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“Secondly, of course, there are certain political subtleties,” Piskorski said, pointing to lingering Greek animosities to Germany’s treatment of Athens a decade-and-a-half ago when Greece suffered economic collapse, and the strict austerity programs enforced on it at Berlin’s direction.
Poland too has “historical and political grounds” of its own to express skepticism of German initiatives, Piskorski said.
“Everyone understands that the creation of such a system – the development of this program would require the effort of all EU members,” and that a major European power – Germany or France, would have to take the lead, the observer noted.
One of the prime reasons Europe already doesn’t have its own common air defense system comes down to the influence of its “Anglo-Saxon friends, and, naturally, first and foremost the USA, who are protecting their own interests and see continental Europe as their protectorate,” Piskorski said.
The UK plays second fiddle in this arrangement, having left the EU through Brexit, closing the door to any pan-European integration projects, including defense policy.
With Central European countries like Poland owing their allegiance to the US, Piskorski rules out the creation a genuinely European mutual air defense arrangement at the current stage. “No one will say so directly, but such an initiative would not be received kindly by Washington and American authorities, just like attempts to create a common European defense policy,” he said.
“Attempts to create large, powerful structures in the military-industrial complex of continental Europe are projects which contradict the main economic and geopolitical interests of the United States,” Piskorski stressed.
That said, the observer doesn’t rule out a European move toward “strategic autonomy,” to quote President Macron of France, including as far as questions related to defense are concerned, after the presidential elections in the US, and in the event that Washington scales back its participation in and financing for various defense-related projects in Europe.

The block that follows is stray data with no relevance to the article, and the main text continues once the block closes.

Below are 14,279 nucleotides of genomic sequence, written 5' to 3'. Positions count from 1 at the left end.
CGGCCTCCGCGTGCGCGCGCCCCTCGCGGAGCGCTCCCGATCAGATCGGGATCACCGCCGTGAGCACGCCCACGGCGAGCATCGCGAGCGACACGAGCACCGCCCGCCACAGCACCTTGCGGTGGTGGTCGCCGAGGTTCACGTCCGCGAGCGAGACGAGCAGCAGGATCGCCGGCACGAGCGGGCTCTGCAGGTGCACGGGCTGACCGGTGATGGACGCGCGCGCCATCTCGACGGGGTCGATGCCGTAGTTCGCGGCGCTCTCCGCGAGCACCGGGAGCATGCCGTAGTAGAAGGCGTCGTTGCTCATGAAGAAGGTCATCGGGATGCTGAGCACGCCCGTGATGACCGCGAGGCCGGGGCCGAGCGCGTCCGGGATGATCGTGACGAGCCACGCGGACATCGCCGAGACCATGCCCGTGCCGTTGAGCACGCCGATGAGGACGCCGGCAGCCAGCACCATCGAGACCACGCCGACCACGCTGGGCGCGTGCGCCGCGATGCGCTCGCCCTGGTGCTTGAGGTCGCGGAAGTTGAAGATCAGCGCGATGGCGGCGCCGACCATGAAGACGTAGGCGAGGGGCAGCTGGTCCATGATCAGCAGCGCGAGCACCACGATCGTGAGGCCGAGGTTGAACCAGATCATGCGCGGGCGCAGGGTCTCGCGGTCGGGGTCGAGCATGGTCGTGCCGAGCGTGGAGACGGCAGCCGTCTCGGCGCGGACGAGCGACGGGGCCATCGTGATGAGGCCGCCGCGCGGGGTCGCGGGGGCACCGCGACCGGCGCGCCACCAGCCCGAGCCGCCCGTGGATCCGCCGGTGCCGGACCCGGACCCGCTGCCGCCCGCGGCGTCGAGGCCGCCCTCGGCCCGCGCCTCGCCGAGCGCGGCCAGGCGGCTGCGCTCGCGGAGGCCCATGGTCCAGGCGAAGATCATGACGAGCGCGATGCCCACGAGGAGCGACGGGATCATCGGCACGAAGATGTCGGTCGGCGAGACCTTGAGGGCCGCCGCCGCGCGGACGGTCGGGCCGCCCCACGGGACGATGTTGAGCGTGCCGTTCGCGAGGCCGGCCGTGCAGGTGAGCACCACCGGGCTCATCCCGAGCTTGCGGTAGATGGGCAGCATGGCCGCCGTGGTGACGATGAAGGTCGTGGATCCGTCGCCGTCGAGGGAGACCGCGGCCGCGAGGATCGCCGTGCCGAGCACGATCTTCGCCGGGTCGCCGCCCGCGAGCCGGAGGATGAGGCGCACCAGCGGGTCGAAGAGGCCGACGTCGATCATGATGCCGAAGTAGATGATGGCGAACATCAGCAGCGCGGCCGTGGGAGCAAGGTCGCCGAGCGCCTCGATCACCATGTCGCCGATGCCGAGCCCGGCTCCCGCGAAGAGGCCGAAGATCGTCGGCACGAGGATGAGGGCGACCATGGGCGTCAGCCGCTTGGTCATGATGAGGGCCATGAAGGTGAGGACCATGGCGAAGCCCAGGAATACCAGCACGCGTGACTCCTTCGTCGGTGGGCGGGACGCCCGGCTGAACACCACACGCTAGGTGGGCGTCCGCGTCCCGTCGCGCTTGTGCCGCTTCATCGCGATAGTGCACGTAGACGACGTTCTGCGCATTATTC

“This would make these projects more concrete and substantive. But this is a question for the future. It’s a slow process. I think that the process of gaining autonomy in this area may take at least several years, perhaps several decades,” Piskorski stressed.
U.S. troops from 5th Battalion of the 7th Air Defense Regiment are seen at a test range in Sochaczew, Poland, on Saturday, March 21, 2015, to demonstrate the U.S. Army’s capacity to deploy Patriot systems rapidly within NATO territory. - Sputnik International, 1920, 18.04.2024
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Discord in Europe

Besides US intransigence, up to and including the possible use of agents of influence to resist EU air defense initiatives, there are issues of financing, as well as “technological barriers,” the observer believes.
“There are many factors here, but first and foremost of all is the question of financing. We know that, unfortunately, the European Commission’s sanctions policy and the so-called ‘green agenda’ on environmental issues, among other things, has resulted in European industry being curtailed. Europe is in a fairly deep economic crisis, at least for now,” Piskorski said.
As for technological barriers, “they are connected, first of all, with the fact that Europe has relied exclusively on the United States in this regard in the past, and did not have time to develop its own technologies to the same level…And of course, within Europe there is competition between the defense-industrial complexes of different nations. Naturally, any EU country will seek to support the interests of its own manufacturers, developers of technology, and so on,” the political observer summed up.
This photograph shows a short range air-to-air missile Iris-T displayed on the European multinational twin-engine, canard delta wing and multirole fighter Eurofighter Typhoon at the International Paris Air Show in the Paris–Le Bourget Airport, on June 19, 2023.  - Sputnik International, 1920, 18.04.2024